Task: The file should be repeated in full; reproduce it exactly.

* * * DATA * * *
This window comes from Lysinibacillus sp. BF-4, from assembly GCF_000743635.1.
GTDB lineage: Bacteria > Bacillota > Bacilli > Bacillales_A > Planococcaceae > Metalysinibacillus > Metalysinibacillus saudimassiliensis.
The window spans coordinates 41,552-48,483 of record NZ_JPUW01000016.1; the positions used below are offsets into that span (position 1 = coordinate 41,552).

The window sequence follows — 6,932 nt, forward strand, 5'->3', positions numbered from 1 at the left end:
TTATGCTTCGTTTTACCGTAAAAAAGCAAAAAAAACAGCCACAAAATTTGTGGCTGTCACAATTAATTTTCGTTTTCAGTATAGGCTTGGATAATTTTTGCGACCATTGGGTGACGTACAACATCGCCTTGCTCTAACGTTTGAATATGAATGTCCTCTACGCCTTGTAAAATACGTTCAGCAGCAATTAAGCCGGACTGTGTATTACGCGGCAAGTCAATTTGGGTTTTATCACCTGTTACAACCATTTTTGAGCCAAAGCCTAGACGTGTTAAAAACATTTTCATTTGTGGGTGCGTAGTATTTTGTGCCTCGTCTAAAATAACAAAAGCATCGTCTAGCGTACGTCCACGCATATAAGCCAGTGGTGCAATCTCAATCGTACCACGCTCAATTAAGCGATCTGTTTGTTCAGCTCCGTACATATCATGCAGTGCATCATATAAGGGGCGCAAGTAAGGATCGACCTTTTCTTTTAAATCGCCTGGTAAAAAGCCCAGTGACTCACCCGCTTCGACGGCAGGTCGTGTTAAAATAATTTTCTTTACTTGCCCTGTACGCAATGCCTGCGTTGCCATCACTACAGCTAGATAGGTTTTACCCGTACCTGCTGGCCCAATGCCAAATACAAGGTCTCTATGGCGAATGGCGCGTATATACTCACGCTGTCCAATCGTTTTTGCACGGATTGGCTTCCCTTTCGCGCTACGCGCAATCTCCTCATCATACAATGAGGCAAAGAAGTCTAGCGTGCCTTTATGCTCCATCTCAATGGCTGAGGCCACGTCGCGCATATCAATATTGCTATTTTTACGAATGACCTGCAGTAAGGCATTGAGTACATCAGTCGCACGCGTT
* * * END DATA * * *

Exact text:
This window comes from Lysinibacillus sp. BF-4, from assembly GCF_000743635.1.
GTDB lineage: Bacteria > Bacillota > Bacilli > Bacillales_A > Planococcaceae > Metalysinibacillus > Metalysinibacillus saudimassiliensis.
The window spans coordinates 41,552-48,483 of record NZ_JPUW01000016.1; the positions used below are offsets into that span (position 1 = coordinate 41,552).

The window sequence follows — 6,932 nt, forward strand, 5'->3', positions numbered from 1 at the left end:
TTATGCTTCGTTTTACCGTAAAAAAGCAAAAAAAACAGCCACAAAATTTGTGGCTGTCACAATTAATTTTCGTTTTCAGTATAGGCTTGGATAATTTTTGCGACCATTGGGTGACGTACAACATCGCCTTGCTCTAACGTTTGAATATGAATGTCCTCTACGCCTTGTAAAATACGTTCAGCAGCAATTAAGCCGGACTGTGTATTACGCGGCAAGTCAATTTGGGTTTTATCACCTGTTACAACCATTTTTGAGCCAAAGCCTAGACGTGTTAAAAACATTTTCATTTGTGGGTGCGTAGTATTTTGTGCCTCGTCTAAAATAACAAAAGCATCGTCTAGCGTACGTCCACGCATATAAGCCAGTGGTGCAATCTCAATCGTACCACGCTCAATTAAGCGATCTGTTTGTTCAGCTCCGTACATATCATGCAGTGCATCATATAAGGGGCGCAAGTAAGGATCGACCTTTTCTTTTAAATCGCCTGGTAAAAAGCCCAGTGACTCACCCGCTTCGACGGCAGGTCGTGTTAAAATAATTTTCTTTACTTGCCCTGTACGCAATGCCTGCGTTGCCATCACTACAGCTAGATAGGTTTTACCCGTACCTGCTGGCCCAATGCCAAATACAAGGTCTCTATGGCGAATGGCGCGTATATACTCACGCTGTCCAATCGTTTTTGCACGGATTGGCTTCCCTTTCGCGCTACGCGCAATCTCCTCATCATACAATGAGGCAAAGAAGTCTAGCGTGCCTTTATGCTCCATCTCAATGGCTGAGGCCACGTCGCGCATATCAATATTGCTATTTTTACGAATGACCTGCAGTAAGGCATTGAGTACATCAGTCGCACGCGTT